Page:A Compendium of the Theological Writings of Emanuel Swedenborg.djvu/389

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REPENTANCE, REFORMATION, AND REGENERATION.

so far then as he is now in the affection of good, truths are conjoined by the Lord to the good in him, and are stored up for use. This state is what is signified by the seven years of abundance of provision [in Gen. xli. 47-49]. These truths adjoined to good are what in the proper sense are called remains. In the degree therefore that a man suffers himself to be regenerated the remains are devoted to their use; for in that degree the Lord draws out from and lets them into the natural, that a correspondence of the exteriors with the interiors, or of the natural things with the spiritual, may be produced. This is effected in the state which is signified by the seven years of famine, (ib. n. 5342.)

In process of time the church decreases, and at last remains with a few. Those few with whom it remained at the time of the deluge were called Noah. That the true church decreases and remains with a few is evident from the other churches which have thus decreased. Those that are left are called in the Word a remnant,[1] and the left, or residue, and even in the midst or middle of the land. As it is in the universal, so it is in the particular; or as it is in the church, so is it in individuals. Unless the Lord preserved remains in every one, he must perish in eternal death; for spiritual and celestial life is in remains. In like manner in the general or universal; unless there were always some with whom the true church or true faith remained, the human race would perish. For on account of some few, as is well known, a city, nay, a whole kingdom, is preserved. They are like the heart in man: so long as the heart is sound the neighbouring viscera can live; but when this becomes feeble, wasting seizes upon all, and the man dies. The last remains are what are signified by Noah; for otherwise the whole earth was corrupt, as is declared in Gen. vi. 12. These remains in every man, and in the church, are mentioned in different places in the prophets; as in Isaiah: "He that is left in Zion, and he that remaineth in Jerusalem, shall he called holy, even every one that is written among the living in Jerusalem: When the Lord shall have washed away the filth of the daughters of Zion, and shall have purged the blood of Jerusalem from the midst thereof" (iv. 3, 4). Here holiness is predicated of the remnant,—by which the remains of the church are signified, and also of the man of the church; for those that were left in Zion and Jerusalem could not therefore be holy because they were left. Again: "It shall come to pass in that day that the remnant of Israel, and such as are escaped of the house of Jacob, shall no more again stay upon him that smote them, but shall stay upon Jehovah, the Holy One of Israel, in truth. The remnant shall return, the remnant of Jacob, unto the mighty God" (x. 20, 21). In Jeremiah: "In those days and in that time, saith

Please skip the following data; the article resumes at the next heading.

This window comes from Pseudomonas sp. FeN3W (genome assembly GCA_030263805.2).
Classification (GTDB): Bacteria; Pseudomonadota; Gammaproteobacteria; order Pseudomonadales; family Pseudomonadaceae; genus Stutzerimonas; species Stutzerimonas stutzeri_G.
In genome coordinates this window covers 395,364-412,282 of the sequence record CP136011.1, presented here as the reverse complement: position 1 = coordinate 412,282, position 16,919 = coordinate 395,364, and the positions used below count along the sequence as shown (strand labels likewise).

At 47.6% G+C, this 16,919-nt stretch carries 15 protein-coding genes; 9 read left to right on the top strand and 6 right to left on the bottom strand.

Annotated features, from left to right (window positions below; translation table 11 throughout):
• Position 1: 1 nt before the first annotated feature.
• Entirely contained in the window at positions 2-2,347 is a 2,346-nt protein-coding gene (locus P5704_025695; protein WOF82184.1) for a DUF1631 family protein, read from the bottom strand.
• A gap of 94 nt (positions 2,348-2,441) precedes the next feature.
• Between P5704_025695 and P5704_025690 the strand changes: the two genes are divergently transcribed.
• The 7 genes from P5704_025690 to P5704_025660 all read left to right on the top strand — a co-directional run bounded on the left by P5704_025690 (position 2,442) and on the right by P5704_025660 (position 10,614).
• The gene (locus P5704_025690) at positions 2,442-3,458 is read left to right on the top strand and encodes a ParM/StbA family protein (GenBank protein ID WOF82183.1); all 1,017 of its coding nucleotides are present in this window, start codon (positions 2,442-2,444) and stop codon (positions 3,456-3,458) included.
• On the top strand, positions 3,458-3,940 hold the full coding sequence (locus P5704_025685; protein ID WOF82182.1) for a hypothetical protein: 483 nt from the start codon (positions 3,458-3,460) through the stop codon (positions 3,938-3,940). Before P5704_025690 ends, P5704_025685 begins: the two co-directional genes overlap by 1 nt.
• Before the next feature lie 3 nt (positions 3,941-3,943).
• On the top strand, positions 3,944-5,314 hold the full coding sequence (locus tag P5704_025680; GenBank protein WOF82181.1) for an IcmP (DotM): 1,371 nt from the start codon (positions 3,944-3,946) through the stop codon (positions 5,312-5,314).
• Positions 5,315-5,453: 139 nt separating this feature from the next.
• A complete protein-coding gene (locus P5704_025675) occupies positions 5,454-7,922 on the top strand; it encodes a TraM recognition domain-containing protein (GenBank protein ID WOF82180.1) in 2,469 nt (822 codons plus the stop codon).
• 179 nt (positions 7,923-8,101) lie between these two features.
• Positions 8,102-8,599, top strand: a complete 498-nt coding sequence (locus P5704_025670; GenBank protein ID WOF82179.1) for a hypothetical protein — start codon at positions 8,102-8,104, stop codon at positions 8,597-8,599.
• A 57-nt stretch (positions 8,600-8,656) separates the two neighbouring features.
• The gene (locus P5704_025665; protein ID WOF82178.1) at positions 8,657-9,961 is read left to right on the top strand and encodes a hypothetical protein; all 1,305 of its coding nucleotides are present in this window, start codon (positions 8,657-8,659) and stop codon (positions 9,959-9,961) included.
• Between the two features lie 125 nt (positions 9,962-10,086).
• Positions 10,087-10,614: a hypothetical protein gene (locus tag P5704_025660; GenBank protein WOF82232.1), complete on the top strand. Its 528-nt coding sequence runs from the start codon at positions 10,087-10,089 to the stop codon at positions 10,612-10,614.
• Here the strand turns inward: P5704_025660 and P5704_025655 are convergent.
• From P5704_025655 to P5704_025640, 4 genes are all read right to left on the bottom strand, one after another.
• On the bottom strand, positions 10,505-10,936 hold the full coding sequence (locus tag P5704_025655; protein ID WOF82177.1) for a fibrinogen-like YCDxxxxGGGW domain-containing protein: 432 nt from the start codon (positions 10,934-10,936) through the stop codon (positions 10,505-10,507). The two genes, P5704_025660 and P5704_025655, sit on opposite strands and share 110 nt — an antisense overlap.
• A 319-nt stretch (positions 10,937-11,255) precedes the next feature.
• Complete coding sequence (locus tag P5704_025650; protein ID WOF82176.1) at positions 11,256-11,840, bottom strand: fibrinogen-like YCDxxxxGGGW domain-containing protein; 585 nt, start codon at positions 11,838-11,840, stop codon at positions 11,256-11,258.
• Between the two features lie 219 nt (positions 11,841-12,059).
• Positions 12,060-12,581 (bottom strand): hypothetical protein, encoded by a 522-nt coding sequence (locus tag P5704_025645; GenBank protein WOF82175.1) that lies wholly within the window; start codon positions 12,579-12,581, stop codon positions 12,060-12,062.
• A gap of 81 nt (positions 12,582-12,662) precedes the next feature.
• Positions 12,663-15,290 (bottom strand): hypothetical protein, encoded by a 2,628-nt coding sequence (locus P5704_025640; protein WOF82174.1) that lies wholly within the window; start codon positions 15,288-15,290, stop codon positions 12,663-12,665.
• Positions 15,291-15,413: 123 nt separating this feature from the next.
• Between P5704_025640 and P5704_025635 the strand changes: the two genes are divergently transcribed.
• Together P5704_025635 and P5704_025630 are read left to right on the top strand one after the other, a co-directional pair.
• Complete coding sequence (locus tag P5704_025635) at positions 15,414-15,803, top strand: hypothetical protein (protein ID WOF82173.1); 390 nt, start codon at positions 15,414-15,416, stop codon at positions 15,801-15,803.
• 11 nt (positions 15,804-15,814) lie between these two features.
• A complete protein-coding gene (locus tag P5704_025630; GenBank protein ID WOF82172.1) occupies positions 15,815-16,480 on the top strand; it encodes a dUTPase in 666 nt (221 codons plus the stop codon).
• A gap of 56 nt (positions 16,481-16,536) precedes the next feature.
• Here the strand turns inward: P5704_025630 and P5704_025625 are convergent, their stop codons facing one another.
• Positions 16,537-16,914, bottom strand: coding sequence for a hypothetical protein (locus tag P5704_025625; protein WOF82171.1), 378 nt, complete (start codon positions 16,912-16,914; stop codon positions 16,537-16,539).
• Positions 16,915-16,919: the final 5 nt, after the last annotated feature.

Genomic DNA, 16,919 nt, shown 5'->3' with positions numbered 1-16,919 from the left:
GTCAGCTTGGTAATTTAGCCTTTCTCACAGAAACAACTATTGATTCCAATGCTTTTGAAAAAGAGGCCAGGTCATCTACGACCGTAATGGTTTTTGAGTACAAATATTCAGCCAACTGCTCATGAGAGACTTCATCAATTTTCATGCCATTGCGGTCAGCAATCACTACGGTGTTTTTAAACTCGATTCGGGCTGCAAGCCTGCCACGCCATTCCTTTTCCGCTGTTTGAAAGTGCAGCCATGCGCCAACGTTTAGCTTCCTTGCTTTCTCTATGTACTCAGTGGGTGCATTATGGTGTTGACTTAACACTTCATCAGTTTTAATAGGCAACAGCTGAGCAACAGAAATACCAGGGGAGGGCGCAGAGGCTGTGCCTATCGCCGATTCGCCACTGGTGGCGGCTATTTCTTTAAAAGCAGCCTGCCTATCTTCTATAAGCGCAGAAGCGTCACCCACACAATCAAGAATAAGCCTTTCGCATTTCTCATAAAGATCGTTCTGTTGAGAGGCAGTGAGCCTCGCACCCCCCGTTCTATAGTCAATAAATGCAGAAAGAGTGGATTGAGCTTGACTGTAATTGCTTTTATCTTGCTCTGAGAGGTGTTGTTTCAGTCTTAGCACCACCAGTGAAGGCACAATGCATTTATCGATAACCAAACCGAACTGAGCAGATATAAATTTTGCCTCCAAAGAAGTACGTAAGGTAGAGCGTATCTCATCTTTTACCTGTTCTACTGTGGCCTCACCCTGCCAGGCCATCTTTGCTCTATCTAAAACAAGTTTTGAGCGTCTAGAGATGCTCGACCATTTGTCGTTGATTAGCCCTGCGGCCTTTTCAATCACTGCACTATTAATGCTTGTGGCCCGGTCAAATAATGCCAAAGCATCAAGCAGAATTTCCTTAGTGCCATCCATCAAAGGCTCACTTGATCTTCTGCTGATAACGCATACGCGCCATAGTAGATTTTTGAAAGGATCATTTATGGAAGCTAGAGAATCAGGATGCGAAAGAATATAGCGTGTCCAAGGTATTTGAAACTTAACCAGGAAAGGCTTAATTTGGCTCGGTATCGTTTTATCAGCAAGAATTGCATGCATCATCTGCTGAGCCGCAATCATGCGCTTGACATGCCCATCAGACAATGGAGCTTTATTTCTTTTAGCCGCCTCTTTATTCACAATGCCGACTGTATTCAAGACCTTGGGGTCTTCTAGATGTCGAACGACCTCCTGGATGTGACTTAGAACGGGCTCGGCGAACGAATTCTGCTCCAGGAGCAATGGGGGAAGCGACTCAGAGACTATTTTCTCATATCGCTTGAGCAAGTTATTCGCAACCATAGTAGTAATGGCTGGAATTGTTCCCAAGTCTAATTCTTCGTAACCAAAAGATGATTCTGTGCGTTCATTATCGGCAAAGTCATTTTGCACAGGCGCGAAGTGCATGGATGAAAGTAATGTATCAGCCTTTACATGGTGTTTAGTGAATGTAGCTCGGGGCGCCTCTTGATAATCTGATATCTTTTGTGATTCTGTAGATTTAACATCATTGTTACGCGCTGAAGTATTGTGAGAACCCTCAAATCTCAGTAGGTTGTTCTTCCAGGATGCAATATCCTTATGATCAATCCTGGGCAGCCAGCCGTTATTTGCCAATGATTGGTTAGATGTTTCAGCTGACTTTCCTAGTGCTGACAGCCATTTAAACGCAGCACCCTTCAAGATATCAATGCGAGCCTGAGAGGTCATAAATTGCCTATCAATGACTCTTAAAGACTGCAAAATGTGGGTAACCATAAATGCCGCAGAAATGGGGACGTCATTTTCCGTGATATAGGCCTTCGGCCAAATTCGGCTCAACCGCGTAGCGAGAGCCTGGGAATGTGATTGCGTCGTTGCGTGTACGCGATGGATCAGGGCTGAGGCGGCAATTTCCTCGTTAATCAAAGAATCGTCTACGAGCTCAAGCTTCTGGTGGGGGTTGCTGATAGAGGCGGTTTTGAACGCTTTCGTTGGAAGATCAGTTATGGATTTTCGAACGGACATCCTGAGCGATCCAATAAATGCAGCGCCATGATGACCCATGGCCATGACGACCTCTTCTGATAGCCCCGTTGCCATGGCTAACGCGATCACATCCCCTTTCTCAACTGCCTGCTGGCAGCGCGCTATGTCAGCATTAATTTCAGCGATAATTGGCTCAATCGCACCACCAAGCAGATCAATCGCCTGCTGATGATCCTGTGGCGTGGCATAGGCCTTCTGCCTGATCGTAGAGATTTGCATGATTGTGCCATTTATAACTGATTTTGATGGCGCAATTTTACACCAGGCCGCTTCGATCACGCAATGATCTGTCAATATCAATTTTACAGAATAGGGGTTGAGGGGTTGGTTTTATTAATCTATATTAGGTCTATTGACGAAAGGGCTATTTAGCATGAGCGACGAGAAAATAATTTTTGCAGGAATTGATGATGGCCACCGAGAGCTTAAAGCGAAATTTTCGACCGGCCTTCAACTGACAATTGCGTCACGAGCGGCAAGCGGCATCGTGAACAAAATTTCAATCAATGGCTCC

1. See note, p. 145.